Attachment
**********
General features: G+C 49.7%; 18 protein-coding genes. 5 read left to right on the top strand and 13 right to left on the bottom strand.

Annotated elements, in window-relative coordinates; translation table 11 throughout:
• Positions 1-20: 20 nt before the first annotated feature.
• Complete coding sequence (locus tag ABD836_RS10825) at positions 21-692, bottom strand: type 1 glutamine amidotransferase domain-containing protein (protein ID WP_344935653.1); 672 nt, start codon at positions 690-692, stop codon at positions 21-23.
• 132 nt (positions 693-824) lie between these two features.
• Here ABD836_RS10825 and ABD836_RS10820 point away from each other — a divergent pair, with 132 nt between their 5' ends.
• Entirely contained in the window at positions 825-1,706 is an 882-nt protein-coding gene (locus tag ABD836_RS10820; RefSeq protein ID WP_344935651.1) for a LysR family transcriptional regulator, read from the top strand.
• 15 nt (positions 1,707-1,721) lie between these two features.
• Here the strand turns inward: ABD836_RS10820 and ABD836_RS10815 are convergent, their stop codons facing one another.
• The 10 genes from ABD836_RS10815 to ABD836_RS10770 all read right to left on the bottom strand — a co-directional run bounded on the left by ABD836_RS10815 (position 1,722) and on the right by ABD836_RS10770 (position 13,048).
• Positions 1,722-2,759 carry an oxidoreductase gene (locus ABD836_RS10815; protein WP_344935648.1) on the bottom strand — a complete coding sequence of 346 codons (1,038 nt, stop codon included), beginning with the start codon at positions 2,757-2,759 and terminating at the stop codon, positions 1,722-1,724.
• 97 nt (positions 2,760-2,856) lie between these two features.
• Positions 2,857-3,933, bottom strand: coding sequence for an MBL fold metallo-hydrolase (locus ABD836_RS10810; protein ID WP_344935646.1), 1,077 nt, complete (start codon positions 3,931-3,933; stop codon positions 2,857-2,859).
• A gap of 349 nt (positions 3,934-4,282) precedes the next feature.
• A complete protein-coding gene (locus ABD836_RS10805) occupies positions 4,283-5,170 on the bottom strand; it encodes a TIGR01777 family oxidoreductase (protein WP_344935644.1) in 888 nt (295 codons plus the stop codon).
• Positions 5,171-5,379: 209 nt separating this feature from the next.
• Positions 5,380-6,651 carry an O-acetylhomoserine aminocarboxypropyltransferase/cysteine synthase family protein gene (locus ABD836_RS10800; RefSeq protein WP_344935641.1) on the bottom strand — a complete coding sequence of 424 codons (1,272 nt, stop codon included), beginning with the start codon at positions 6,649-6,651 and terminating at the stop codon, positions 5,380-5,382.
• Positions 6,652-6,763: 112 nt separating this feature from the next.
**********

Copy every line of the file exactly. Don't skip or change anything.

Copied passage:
General features: G+C 49.7%; 18 protein-coding genes. 5 read left to right on the top strand and 13 right to left on the bottom strand.

Annotated elements, in window-relative coordinates; translation table 11 throughout:
• Positions 1-20: 20 nt before the first annotated feature.
• Complete coding sequence (locus tag ABD836_RS10825) at positions 21-692, bottom strand: type 1 glutamine amidotransferase domain-containing protein (protein ID WP_344935653.1); 672 nt, start codon at positions 690-692, stop codon at positions 21-23.
• 132 nt (positions 693-824) lie between these two features.
• Here ABD836_RS10825 and ABD836_RS10820 point away from each other — a divergent pair, with 132 nt between their 5' ends.
• Entirely contained in the window at positions 825-1,706 is an 882-nt protein-coding gene (locus tag ABD836_RS10820; RefSeq protein ID WP_344935651.1) for a LysR family transcriptional regulator, read from the top strand.
• 15 nt (positions 1,707-1,721) lie between these two features.
• Here the strand turns inward: ABD836_RS10820 and ABD836_RS10815 are convergent, their stop codons facing one another.
• The 10 genes from ABD836_RS10815 to ABD836_RS10770 all read right to left on the bottom strand — a co-directional run bounded on the left by ABD836_RS10815 (position 1,722) and on the right by ABD836_RS10770 (position 13,048).
• Positions 1,722-2,759 carry an oxidoreductase gene (locus ABD836_RS10815; protein WP_344935648.1) on the bottom strand — a complete coding sequence of 346 codons (1,038 nt, stop codon included), beginning with the start codon at positions 2,757-2,759 and terminating at the stop codon, positions 1,722-1,724.
• 97 nt (positions 2,760-2,856) lie between these two features.
• Positions 2,857-3,933, bottom strand: coding sequence for an MBL fold metallo-hydrolase (locus ABD836_RS10810; protein ID WP_344935646.1), 1,077 nt, complete (start codon positions 3,931-3,933; stop codon positions 2,857-2,859).
• A gap of 349 nt (positions 3,934-4,282) precedes the next feature.
• A complete protein-coding gene (locus ABD836_RS10805) occupies positions 4,283-5,170 on the bottom strand; it encodes a TIGR01777 family oxidoreductase (protein WP_344935644.1) in 888 nt (295 codons plus the stop codon).
• Positions 5,171-5,379: 209 nt separating this feature from the next.
• Positions 5,380-6,651 carry an O-acetylhomoserine aminocarboxypropyltransferase/cysteine synthase family protein gene (locus ABD836_RS10800; RefSeq protein WP_344935641.1) on the bottom strand — a complete coding sequence of 424 codons (1,272 nt, stop codon included), beginning with the start codon at positions 6,649-6,651 and terminating at the stop codon, positions 5,380-5,382.
• Positions 6,652-6,763: 112 nt separating this feature from the next.